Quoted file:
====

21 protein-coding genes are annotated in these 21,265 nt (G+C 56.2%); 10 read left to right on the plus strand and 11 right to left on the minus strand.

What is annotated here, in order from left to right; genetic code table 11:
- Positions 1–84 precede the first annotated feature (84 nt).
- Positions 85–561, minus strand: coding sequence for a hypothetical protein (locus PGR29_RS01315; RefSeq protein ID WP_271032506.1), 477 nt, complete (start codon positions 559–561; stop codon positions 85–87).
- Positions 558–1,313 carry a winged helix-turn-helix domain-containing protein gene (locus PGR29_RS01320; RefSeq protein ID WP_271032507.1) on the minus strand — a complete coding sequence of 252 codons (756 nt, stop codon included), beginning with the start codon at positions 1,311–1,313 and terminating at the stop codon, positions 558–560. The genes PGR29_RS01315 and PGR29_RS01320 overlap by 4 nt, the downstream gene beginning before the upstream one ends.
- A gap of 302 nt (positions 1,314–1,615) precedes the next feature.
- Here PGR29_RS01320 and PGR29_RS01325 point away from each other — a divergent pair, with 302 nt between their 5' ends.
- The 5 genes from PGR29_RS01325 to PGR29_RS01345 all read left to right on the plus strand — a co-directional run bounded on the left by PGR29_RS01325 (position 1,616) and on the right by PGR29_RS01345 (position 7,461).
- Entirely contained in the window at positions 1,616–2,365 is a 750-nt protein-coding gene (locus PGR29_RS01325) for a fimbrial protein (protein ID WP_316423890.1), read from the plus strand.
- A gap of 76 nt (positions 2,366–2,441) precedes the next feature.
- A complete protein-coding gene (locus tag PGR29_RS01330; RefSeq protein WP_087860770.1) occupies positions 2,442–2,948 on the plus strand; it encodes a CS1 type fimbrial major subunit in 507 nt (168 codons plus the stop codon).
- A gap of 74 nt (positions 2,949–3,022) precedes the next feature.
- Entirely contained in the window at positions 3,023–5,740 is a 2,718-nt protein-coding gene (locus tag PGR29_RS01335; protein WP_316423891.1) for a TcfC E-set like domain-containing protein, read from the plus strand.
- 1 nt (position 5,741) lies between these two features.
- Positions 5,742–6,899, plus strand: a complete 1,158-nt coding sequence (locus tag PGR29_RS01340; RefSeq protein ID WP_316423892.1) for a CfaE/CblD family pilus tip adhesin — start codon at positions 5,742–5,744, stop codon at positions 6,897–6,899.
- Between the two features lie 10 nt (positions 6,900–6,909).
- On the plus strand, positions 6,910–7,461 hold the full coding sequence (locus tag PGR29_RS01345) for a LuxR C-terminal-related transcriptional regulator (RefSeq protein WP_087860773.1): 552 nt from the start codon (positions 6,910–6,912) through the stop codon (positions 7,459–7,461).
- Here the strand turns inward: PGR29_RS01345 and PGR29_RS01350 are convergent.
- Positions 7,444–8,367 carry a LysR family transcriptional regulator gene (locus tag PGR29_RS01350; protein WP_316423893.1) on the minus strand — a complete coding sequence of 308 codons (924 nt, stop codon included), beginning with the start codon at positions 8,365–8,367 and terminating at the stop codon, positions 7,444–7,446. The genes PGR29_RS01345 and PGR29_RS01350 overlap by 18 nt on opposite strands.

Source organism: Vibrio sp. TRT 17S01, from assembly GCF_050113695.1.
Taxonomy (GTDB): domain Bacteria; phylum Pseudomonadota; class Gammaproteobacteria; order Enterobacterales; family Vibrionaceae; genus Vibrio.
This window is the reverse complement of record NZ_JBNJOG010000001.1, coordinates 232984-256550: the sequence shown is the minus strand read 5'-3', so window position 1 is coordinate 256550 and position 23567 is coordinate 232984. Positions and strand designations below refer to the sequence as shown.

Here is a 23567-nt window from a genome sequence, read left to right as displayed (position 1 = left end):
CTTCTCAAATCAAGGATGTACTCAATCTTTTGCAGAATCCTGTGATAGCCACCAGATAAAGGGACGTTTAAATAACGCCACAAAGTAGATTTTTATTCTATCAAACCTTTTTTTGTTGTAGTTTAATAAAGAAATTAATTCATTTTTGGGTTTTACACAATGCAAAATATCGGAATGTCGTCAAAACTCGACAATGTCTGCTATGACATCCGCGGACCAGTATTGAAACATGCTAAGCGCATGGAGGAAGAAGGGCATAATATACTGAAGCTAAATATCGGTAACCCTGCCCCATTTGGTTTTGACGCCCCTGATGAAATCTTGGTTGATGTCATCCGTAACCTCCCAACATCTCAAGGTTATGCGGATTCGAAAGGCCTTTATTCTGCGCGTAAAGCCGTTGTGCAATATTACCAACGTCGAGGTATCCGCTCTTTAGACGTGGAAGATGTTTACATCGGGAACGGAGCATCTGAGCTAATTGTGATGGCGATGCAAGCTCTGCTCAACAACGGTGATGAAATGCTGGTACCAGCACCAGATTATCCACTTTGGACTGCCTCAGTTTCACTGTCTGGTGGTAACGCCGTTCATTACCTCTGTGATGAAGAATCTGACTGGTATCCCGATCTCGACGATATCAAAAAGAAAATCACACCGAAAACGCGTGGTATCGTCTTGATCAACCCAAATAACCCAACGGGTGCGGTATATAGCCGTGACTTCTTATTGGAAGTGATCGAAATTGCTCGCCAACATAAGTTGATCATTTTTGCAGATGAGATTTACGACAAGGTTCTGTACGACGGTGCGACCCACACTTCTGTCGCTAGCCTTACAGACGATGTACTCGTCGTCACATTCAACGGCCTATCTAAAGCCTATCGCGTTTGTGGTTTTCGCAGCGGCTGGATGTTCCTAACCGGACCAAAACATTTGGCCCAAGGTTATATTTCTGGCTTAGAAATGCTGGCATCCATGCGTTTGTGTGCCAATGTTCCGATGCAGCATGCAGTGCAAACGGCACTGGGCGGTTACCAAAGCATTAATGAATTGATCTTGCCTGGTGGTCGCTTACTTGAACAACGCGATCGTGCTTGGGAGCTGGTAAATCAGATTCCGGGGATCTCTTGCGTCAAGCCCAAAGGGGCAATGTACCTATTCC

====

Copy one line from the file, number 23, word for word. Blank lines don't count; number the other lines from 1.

Here is a 23567-nt window from a genome sequence, read left to right as displayed (position 1 = left end):